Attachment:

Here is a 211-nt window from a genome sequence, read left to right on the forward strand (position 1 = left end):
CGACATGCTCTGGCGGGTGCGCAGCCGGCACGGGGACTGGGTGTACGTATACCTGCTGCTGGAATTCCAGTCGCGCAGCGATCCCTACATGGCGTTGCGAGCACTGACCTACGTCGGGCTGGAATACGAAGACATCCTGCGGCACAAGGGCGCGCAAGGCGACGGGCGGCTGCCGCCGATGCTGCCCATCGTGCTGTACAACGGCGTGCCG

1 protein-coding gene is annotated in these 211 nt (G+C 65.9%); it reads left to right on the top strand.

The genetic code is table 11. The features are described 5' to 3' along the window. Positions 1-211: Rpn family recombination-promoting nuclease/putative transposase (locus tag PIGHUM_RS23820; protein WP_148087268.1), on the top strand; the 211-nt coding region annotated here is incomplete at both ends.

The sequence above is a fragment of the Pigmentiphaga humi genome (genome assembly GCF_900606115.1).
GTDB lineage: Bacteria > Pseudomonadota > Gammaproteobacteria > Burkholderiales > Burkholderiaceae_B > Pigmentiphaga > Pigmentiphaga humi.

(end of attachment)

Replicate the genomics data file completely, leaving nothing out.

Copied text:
Here is a 211-nt window from a genome sequence, read left to right on the forward strand (position 1 = left end):
CGACATGCTCTGGCGGGTGCGCAGCCGGCACGGGGACTGGGTGTACGTATACCTGCTGCTGGAATTCCAGTCGCGCAGCGATCCCTACATGGCGTTGCGAGCACTGACCTACGTCGGGCTGGAATACGAAGACATCCTGCGGCACAAGGGCGCGCAAGGCGACGGGCGGCTGCCGCCGATGCTGCCCATCGTGCTGTACAACGGCGTGCCG

1 protein-coding gene is annotated in these 211 nt (G+C 65.9%); it reads left to right on the top strand.

The genetic code is table 11. The features are described 5' to 3' along the window. Positions 1-211: Rpn family recombination-promoting nuclease/putative transposase (locus tag PIGHUM_RS23820; protein WP_148087268.1), on the top strand; the 211-nt coding region annotated here is incomplete at both ends.

The sequence above is a fragment of the Pigmentiphaga humi genome (genome assembly GCF_900606115.1).
GTDB lineage: Bacteria > Pseudomonadota > Gammaproteobacteria > Burkholderiales > Burkholderiaceae_B > Pigmentiphaga > Pigmentiphaga humi.